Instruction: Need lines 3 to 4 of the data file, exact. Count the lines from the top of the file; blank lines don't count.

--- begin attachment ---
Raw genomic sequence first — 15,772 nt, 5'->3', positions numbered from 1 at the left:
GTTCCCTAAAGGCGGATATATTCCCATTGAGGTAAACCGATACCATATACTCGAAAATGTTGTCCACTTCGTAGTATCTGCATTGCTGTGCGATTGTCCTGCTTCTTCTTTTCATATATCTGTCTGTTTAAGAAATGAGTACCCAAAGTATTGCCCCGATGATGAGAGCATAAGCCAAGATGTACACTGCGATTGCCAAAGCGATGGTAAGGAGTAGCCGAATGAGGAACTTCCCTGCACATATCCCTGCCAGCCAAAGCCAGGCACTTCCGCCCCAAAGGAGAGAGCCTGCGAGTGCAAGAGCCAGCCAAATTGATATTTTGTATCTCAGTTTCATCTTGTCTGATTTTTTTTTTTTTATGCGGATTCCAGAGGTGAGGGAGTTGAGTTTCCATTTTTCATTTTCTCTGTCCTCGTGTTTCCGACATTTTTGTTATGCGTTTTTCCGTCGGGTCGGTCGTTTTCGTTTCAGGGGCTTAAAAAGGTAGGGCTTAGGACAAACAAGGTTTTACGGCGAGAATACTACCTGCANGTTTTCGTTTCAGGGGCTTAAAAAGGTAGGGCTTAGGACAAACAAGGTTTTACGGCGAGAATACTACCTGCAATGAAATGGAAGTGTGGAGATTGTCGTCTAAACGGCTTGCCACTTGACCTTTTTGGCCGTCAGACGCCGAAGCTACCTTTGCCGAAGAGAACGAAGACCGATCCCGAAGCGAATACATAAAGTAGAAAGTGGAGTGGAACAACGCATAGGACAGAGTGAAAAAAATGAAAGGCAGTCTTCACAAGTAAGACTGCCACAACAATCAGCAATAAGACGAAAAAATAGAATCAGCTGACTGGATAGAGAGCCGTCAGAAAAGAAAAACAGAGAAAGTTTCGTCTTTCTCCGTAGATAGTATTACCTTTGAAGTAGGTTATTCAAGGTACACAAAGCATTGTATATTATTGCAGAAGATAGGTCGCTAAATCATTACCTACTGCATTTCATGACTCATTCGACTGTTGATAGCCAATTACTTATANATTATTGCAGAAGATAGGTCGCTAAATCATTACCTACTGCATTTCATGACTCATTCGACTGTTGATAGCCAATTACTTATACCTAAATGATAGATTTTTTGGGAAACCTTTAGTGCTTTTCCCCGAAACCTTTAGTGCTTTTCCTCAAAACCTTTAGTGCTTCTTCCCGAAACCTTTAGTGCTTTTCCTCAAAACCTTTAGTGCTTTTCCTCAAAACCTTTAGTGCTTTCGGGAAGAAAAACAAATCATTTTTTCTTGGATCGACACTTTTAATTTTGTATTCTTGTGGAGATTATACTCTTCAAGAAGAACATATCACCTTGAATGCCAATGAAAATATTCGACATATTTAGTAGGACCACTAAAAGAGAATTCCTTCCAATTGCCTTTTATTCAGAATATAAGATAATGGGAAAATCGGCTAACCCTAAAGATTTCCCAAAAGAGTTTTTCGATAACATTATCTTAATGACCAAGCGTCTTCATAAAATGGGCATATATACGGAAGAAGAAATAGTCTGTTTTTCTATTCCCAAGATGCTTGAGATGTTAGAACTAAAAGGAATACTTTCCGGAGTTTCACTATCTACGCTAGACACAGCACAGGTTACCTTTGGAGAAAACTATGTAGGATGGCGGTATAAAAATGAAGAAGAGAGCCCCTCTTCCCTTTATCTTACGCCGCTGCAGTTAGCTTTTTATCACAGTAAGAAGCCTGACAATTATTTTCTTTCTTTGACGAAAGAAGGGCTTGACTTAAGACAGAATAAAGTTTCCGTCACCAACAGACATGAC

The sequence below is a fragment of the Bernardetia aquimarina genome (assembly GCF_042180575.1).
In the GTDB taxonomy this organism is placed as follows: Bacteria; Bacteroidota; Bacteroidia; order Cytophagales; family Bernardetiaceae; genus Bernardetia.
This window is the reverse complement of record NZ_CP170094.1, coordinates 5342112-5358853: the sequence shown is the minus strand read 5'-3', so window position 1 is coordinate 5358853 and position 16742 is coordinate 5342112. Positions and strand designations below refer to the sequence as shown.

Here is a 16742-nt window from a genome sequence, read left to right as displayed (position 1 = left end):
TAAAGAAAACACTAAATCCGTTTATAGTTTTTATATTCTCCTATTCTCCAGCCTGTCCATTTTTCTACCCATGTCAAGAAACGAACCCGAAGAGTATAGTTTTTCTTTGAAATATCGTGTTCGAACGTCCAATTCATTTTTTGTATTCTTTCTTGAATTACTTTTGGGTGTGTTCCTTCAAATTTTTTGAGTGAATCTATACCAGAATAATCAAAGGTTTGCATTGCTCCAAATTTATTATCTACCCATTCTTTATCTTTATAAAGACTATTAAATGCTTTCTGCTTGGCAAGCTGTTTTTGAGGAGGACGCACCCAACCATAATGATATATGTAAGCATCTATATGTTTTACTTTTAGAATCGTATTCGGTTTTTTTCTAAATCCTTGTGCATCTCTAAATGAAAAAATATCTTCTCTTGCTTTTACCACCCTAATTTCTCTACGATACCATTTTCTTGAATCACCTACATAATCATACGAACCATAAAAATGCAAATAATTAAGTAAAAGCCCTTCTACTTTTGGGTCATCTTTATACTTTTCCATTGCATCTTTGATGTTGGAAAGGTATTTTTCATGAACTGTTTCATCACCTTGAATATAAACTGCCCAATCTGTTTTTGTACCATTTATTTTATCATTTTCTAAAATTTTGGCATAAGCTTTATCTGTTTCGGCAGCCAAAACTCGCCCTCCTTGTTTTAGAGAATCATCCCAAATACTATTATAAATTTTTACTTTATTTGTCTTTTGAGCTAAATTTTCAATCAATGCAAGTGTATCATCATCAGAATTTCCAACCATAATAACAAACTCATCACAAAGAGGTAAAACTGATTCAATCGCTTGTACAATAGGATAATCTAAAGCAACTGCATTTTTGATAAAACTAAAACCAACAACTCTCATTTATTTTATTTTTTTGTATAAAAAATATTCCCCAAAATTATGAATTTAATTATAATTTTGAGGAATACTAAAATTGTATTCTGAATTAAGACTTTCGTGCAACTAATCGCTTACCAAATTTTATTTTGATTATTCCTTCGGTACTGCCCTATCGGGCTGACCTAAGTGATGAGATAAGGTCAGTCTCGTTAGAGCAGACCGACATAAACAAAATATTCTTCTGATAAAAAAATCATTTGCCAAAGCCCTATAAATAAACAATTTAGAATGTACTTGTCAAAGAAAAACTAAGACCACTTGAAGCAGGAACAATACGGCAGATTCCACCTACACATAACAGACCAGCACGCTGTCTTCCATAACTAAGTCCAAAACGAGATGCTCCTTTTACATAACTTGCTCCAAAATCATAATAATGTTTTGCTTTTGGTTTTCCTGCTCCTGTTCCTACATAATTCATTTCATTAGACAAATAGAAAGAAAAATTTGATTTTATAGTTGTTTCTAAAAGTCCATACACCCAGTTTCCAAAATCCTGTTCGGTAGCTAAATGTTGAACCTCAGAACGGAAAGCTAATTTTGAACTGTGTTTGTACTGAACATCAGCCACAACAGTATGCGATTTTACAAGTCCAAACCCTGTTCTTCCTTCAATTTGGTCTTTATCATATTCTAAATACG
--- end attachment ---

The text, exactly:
The sequence below is a fragment of the Bernardetia aquimarina genome (assembly GCF_042180575.1).
In the GTDB taxonomy this organism is placed as follows: Bacteria; Bacteroidota; Bacteroidia; order Cytophagales; family Bernardetiaceae; genus Bernardetia.